Modelling Teachers' Promotion of Powerful Positive Affect in the Primary Mathematics Classroom

Modelling Teachers' Promotion of Powerful Positive Affect in the Primary Mathematics Classroom

Shaileigh Page (Flinders University, Australia) and Julie Clark (Flinders University, Australia)
Copyright: © 2015 |Pages: 28
DOI: 10.4018/978-1-4666-7495-0.ch004
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Abstract

This chapter describes and analyses teachers' promotion of powerful positive affect in primary mathematics classrooms. A qualitative approach (Denzin & Lincoln, 2005) was used for the study described herein, which focused on the interactions between the participants; their thoughts, affect and actions, along with the identification of complex factors that facilitated and constrained their pedagogical change. The design of the study was founded on the argument that teachers significantly influence students' learning in the classroom; therefore, teachers' voices related to their learning and practices are central to the findings presented in this research. Cultural-Historical Activity Theory (Engeström, 1987, 1999) and the Stages of Concern (Hall & Hord, 2006) were applied in the analysis to understand teachers' adoption and development of tools that promote powerful positive affect. In conclusion, a conceptual model summarises the factors influencing teachers' work in this area.
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The Affective Domain

There has been much interest in the affective domain in mathematics education research and in fact, researchers urge that “the affective domain cannot be ignored” (Schuck & Grootenboer, 2004, p. 66). It is widely accepted that the affective and cognitive domains are interconnected psychological constructs and educational research has, in particular, identified and focused on the affective domain as an important part of the teaching and learning process.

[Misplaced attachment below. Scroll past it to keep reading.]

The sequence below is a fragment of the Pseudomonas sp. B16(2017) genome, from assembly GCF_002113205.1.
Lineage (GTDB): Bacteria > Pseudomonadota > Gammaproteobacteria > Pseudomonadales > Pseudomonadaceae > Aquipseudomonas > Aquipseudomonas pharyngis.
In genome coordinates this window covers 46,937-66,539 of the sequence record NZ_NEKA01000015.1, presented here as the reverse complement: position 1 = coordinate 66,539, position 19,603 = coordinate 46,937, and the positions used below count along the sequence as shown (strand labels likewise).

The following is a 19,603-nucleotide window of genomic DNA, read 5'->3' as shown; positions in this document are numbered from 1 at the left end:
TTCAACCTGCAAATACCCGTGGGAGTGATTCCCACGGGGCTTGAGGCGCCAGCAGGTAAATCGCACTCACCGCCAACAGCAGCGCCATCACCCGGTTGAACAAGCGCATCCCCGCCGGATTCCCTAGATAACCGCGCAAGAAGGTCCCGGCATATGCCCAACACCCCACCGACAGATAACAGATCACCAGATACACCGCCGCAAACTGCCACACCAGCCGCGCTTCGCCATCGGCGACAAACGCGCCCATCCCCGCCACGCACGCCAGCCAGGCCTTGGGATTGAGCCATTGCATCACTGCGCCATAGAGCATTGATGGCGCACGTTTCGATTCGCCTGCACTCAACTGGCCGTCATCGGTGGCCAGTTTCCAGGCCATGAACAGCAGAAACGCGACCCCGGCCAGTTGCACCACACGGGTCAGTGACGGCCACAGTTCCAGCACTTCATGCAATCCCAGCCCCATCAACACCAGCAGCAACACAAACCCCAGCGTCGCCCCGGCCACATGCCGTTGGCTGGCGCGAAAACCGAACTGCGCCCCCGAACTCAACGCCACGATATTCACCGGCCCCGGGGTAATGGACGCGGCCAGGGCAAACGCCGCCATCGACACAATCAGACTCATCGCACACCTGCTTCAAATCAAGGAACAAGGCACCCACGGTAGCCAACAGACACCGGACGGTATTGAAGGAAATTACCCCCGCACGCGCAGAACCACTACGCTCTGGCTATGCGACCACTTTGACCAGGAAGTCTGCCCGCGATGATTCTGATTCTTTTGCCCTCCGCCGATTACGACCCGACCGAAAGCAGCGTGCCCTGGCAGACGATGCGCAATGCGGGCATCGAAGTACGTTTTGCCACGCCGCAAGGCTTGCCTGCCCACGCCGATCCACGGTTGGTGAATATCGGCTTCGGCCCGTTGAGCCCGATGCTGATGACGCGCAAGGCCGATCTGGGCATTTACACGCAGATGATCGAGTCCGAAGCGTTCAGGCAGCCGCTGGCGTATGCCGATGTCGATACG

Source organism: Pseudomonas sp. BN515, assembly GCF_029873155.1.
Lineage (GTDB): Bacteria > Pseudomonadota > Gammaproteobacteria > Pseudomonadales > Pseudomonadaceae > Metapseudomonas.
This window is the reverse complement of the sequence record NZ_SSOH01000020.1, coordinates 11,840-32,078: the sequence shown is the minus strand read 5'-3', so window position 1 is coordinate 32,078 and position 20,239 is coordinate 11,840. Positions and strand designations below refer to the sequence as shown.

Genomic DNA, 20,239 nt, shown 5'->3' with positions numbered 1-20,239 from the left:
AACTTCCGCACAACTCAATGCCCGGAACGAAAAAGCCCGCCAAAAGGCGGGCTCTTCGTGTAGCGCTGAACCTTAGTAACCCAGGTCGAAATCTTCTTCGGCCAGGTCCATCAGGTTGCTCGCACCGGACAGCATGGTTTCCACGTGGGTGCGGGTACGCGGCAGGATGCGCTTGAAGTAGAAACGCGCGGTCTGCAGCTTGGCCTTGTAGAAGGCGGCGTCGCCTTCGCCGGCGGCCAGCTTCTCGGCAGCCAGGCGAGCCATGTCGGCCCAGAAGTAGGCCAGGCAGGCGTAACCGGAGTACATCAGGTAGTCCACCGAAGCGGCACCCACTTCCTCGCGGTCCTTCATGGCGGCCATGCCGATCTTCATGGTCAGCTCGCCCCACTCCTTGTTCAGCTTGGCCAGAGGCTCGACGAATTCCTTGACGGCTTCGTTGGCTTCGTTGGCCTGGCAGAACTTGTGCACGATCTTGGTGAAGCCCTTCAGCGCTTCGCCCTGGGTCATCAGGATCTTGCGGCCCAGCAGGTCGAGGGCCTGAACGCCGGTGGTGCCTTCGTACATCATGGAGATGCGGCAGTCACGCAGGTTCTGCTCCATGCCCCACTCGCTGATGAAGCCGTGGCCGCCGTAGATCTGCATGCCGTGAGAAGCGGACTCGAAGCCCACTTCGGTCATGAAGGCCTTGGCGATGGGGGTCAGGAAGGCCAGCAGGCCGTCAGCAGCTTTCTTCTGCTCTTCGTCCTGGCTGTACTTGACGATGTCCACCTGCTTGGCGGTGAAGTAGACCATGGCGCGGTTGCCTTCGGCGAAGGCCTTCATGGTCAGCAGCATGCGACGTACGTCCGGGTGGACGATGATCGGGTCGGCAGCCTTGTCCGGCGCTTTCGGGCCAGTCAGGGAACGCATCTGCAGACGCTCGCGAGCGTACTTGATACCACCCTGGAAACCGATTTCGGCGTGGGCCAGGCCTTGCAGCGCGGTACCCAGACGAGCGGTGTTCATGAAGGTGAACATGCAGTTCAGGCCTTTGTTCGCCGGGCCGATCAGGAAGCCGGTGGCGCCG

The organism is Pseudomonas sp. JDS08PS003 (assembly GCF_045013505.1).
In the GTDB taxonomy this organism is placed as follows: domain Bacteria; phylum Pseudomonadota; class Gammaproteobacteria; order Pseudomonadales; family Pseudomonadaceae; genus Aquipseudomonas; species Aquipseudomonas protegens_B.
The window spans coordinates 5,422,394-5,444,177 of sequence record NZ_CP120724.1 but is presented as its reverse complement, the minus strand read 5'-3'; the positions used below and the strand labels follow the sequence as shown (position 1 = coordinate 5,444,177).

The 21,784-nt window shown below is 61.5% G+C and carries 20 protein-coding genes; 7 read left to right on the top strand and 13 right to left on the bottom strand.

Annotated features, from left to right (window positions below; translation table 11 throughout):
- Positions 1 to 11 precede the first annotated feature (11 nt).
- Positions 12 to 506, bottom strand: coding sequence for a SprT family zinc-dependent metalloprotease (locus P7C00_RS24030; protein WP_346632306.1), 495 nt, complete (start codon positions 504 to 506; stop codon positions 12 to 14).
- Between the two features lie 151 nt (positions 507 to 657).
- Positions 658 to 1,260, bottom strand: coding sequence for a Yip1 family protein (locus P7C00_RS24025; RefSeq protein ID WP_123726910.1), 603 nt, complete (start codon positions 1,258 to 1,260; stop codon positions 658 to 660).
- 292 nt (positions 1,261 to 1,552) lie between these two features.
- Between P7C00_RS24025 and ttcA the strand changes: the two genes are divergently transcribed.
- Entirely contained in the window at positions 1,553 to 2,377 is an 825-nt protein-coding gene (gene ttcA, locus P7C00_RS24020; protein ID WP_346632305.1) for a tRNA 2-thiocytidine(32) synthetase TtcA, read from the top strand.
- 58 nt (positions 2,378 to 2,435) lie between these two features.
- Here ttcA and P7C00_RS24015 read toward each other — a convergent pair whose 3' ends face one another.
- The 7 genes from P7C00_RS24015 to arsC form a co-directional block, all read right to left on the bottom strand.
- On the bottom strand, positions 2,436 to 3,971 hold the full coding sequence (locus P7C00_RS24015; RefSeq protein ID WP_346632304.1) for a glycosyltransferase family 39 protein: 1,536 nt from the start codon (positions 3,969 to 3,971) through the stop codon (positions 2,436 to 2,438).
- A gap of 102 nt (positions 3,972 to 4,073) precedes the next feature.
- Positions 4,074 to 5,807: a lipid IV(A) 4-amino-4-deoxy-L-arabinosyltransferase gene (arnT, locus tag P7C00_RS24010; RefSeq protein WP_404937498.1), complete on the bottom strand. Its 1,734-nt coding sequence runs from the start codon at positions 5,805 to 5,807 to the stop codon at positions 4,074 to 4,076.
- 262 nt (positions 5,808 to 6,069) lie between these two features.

Theorising the affective domain has been a significant yet very difficult task for researchers. Further complicating this issue is that “no single theory of affect in mathematics education ... would accurately represent all relevant aspects of affect” (Hannula, 2006, p. 209). The ambiguous nature of the elements of the affective domain partnered with the fact that these terms have different meanings in psychology than in mathematics education (McLeod, 1992, p. 576) add to the complexities of this issue.

A number of authors have made significant attempts to define and clarify the affective domain since the 1980s, many of which are now highly valued and accepted in the field of education and psychology (Evans, 2006). According to a significant meta-summary of previous research on the affective domain conducted by McLeod (1992), “the affective domain refers to a wide range of beliefs, feelings and moods that are beyond the domain of cognition” (p. 576). Leder (2006) explained that affect “is often conceptualized in terms of attitudes, beliefs, values, emotions, and feelings” (p. 203). A common thread to all definitions is the complexity and multifaceted nature of the affective domain.

Although there has been a great deal of interest in, and research on, the elements of affect, they are often implicitly taught and unconsciously developed within the mathematics classroom. In contrast, we argue that there is a need for the explicit and holistic teaching of these elements, or in other words, explicit teaching of beliefs, emotions, attitudes and values that promote positive dispositions including engagement, mathematical success, and wellbeing.

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